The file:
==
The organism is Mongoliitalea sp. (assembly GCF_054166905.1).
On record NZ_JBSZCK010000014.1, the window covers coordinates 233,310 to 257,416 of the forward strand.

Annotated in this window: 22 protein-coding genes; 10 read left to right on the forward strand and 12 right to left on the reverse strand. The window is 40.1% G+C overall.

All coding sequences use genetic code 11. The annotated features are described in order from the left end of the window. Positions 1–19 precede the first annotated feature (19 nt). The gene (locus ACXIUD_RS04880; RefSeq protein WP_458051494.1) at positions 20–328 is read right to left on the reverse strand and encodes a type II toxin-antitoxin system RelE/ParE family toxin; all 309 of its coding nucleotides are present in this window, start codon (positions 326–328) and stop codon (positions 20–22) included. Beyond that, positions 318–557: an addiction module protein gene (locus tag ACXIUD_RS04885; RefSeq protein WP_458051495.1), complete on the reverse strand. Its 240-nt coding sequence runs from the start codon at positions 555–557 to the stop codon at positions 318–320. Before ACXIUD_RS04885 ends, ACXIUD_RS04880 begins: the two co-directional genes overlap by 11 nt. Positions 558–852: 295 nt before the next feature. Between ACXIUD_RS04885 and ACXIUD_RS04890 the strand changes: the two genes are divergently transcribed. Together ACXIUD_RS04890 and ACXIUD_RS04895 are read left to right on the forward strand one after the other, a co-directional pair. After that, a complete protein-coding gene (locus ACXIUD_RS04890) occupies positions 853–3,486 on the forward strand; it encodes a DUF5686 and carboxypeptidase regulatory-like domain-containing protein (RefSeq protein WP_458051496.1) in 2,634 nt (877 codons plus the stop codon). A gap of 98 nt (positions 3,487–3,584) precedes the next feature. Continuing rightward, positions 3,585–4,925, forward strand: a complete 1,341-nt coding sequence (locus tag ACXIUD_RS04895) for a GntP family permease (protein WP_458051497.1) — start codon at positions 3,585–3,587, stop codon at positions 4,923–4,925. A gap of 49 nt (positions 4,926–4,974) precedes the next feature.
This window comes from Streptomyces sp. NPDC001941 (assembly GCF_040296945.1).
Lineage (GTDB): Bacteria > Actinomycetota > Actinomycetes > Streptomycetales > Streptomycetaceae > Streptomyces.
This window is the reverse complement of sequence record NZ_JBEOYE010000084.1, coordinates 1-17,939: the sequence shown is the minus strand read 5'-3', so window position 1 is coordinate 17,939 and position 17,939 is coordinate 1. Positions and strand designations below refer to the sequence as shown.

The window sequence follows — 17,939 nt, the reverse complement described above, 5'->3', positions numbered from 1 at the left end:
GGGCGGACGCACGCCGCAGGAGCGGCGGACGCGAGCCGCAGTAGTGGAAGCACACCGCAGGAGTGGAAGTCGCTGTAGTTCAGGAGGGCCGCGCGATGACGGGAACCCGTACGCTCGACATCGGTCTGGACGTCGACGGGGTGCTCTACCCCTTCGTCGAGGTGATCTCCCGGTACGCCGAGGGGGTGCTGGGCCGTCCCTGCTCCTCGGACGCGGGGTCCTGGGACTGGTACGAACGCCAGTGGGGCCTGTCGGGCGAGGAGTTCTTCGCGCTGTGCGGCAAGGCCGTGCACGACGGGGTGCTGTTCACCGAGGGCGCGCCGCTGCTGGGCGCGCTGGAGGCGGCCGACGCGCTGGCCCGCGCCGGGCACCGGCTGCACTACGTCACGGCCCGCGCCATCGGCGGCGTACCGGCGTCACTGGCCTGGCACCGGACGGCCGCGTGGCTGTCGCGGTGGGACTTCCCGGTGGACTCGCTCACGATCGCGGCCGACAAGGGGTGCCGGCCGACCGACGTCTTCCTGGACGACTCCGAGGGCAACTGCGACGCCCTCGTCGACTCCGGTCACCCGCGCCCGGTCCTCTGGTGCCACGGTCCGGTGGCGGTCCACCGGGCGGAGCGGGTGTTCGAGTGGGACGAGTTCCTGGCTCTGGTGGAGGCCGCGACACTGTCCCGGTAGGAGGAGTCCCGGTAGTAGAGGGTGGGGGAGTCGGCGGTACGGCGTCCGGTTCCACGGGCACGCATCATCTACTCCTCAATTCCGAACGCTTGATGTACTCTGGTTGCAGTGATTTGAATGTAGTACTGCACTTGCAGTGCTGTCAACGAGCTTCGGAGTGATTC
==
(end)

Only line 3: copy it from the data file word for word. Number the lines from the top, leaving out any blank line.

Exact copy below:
Annotated in this window: 22 protein-coding genes; 10 read left to right on the forward strand and 12 right to left on the reverse strand. The window is 40.1% G+C overall.